A new theater festival kicks off in Pittsburgh this weekend, when theaters throughout the area are packed with openings for sophisticated tastes and season-enders to delight families.
The first Pittsburgh Fringe Festival sends out 22 works by artists from as far away as San Francisco's Joe Medina, of the band Merch, who will deliver "The Monologue," a shout-out to the band's latest recording, "This Betrayal Will Be Our End." Closer to home, there are local performers such as the No Name Players premiering a new musical, "[best imitation]" by Jeremy Richter and directed by Don DiGiulio.
The festival opens with two events on Saturday and continues the following weekend.
There are no rules and there was no juried selection.
"The artists were picked out of a hat," said Ross native and University of Pittsburgh grad Daniel Stiker, whose dream took shape with a seed grant from the Sprout Fund and support from Steel City Improv and Eons Fashion in Shadyside.
Pittsburgh Fringe held workshops and forums in preparation for the festival, patterned after the mother of all such fests, the Edinburgh Fringe Festival. Its mission is to "support adventurous and exploratory performing artists by showcasing their uncensored artistic expression in a professional environment to equally as adventurous audiences and opportunities."
Marketing was limited to social media and word of mouth, and it was a surprise when 44 applicants vied for a spot.
Mr. Stiker figures that the most performances an intrepid fringe-goer can see is seven, mostly due to time and proximity. Seating is first come, first serve. There are 50 to 100 seats, depending on the venue, with a box office at each location. Check the schedule at pghfringe.org.
The process began in earnest about six months ago, with support that led organizers to Shadyside as the site.
Finding a walkable neighborhood and places close by was their criteria, said Mr. Stiker, who spent time with a theater company in New York before returning to Pittsburgh to complete his education. "Some festivals have venues throughout the entire city, but then transportation is an issue. The venue selection process was much harder than I thought. The key was getting [City Councilman] Dan Gilman's support. Then Steel City Improv became our first venue sponsor, then Eons Fashions. That gave us entrance to two venues and was a great help in getting the rest."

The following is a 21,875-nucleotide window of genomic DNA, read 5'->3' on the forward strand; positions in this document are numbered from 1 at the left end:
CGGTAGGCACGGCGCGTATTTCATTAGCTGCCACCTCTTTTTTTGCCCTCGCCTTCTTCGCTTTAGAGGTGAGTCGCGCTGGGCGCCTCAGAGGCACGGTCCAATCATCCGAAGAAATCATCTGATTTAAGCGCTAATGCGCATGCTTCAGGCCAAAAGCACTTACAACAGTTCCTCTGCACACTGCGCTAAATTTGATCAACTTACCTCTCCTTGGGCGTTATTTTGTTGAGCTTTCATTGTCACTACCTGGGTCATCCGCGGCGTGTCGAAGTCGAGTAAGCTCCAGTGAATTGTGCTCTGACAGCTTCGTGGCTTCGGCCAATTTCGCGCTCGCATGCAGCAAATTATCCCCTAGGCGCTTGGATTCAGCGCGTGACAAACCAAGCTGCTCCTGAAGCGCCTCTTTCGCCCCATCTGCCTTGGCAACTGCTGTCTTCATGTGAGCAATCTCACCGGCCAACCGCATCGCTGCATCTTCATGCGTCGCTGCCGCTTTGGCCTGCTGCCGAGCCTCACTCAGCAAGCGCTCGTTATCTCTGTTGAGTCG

The venues are Gallerie Chiz (5381 Ellsworth Ave.), Steel City Improv (5950 Ellsworth), the Shadyside Boys & Girls Club (6 Brownell St.), Ava Cafe and Lounge (304 N. Craig St., Oakland) and several sites at Winchester Thurston School (555 Morewood Ave.).
"Prepare for adventure," Mr. Stiker said of the offerings. "It's not always in the typical way we think of theater, but we try to make it as theater-like as possible."
Pittsburgh Musical Theater, 'Seussical'
Tim Hartman will do his thing as the charismatic Cat in the Hat and PMT also will welcome former Steelers quarterback Charlie Batch, who will guest in the show that runs Thursday through May 11 at the Byham Theater.
"Dr. Seuss has always been my favorite children's author. So I am thrilled to have this opportunity to be a part of Seuss' world as it comes to life on stage," said Mr. Batch, who celebrated Dr. Seuss' birthday by reading "Oh the Places You'll Go" to students and in March and participated as a spokesman for Read Across America. "Every time I read his books to children at schools throughout the region, their faces light up. There's just something magical about Seuss."